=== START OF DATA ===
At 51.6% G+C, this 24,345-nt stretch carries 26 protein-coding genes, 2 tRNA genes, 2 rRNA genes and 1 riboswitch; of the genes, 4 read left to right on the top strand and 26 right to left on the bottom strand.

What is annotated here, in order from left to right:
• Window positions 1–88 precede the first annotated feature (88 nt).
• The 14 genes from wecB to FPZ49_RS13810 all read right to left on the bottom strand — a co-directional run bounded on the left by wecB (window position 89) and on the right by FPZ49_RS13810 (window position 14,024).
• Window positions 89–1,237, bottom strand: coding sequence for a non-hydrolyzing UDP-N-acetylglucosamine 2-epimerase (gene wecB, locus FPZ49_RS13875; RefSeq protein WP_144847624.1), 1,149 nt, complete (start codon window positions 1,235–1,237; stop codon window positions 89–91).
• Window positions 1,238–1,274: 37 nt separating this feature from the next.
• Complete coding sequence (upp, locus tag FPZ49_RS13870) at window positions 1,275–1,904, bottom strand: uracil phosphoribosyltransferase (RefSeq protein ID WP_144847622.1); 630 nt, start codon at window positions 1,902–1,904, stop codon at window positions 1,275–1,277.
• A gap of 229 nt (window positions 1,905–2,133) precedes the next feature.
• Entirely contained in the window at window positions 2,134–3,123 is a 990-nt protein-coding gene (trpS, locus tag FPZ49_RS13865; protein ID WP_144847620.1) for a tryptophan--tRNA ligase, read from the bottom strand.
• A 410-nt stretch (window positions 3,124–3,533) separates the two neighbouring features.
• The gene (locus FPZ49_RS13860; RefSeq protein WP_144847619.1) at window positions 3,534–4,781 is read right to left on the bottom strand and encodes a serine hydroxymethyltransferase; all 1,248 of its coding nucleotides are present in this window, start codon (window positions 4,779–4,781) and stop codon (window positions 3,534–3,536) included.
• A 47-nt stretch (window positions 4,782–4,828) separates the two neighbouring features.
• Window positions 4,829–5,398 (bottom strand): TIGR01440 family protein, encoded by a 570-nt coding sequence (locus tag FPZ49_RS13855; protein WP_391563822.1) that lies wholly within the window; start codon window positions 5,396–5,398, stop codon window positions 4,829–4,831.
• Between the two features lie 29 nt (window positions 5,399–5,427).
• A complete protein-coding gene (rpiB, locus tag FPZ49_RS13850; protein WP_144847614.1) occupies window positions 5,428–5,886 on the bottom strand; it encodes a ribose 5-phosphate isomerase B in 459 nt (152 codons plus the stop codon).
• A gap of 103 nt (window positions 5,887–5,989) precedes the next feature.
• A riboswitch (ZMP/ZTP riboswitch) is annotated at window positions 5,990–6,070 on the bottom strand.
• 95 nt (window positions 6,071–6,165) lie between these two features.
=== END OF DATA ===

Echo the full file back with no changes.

At 51.6% G+C, this 24,345-nt stretch carries 26 protein-coding genes, 2 tRNA genes, 2 rRNA genes and 1 riboswitch; of the genes, 4 read left to right on the top strand and 26 right to left on the bottom strand.

What is annotated here, in order from left to right:
• Window positions 1–88 precede the first annotated feature (88 nt).
• The 14 genes from wecB to FPZ49_RS13810 all read right to left on the bottom strand — a co-directional run bounded on the left by wecB (window position 89) and on the right by FPZ49_RS13810 (window position 14,024).
• Window positions 89–1,237, bottom strand: coding sequence for a non-hydrolyzing UDP-N-acetylglucosamine 2-epimerase (gene wecB, locus FPZ49_RS13875; RefSeq protein WP_144847624.1), 1,149 nt, complete (start codon window positions 1,235–1,237; stop codon window positions 89–91).
• Window positions 1,238–1,274: 37 nt separating this feature from the next.
• Complete coding sequence (upp, locus tag FPZ49_RS13870) at window positions 1,275–1,904, bottom strand: uracil phosphoribosyltransferase (RefSeq protein ID WP_144847622.1); 630 nt, start codon at window positions 1,902–1,904, stop codon at window positions 1,275–1,277.
• A gap of 229 nt (window positions 1,905–2,133) precedes the next feature.
• Entirely contained in the window at window positions 2,134–3,123 is a 990-nt protein-coding gene (trpS, locus tag FPZ49_RS13865; protein ID WP_144847620.1) for a tryptophan--tRNA ligase, read from the bottom strand.
• A 410-nt stretch (window positions 3,124–3,533) separates the two neighbouring features.
• The gene (locus FPZ49_RS13860; RefSeq protein WP_144847619.1) at window positions 3,534–4,781 is read right to left on the bottom strand and encodes a serine hydroxymethyltransferase; all 1,248 of its coding nucleotides are present in this window, start codon (window positions 4,779–4,781) and stop codon (window positions 3,534–3,536) included.
• A 47-nt stretch (window positions 4,782–4,828) separates the two neighbouring features.
• Window positions 4,829–5,398 (bottom strand): TIGR01440 family protein, encoded by a 570-nt coding sequence (locus tag FPZ49_RS13855; protein WP_391563822.1) that lies wholly within the window; start codon window positions 5,396–5,398, stop codon window positions 4,829–4,831.
• Between the two features lie 29 nt (window positions 5,399–5,427).
• A complete protein-coding gene (rpiB, locus tag FPZ49_RS13850; protein WP_144847614.1) occupies window positions 5,428–5,886 on the bottom strand; it encodes a ribose 5-phosphate isomerase B in 459 nt (152 codons plus the stop codon).
• A gap of 103 nt (window positions 5,887–5,989) precedes the next feature.
• A riboswitch (ZMP/ZTP riboswitch) is annotated at window positions 5,990–6,070 on the bottom strand.
• 95 nt (window positions 6,071–6,165) lie between these two features.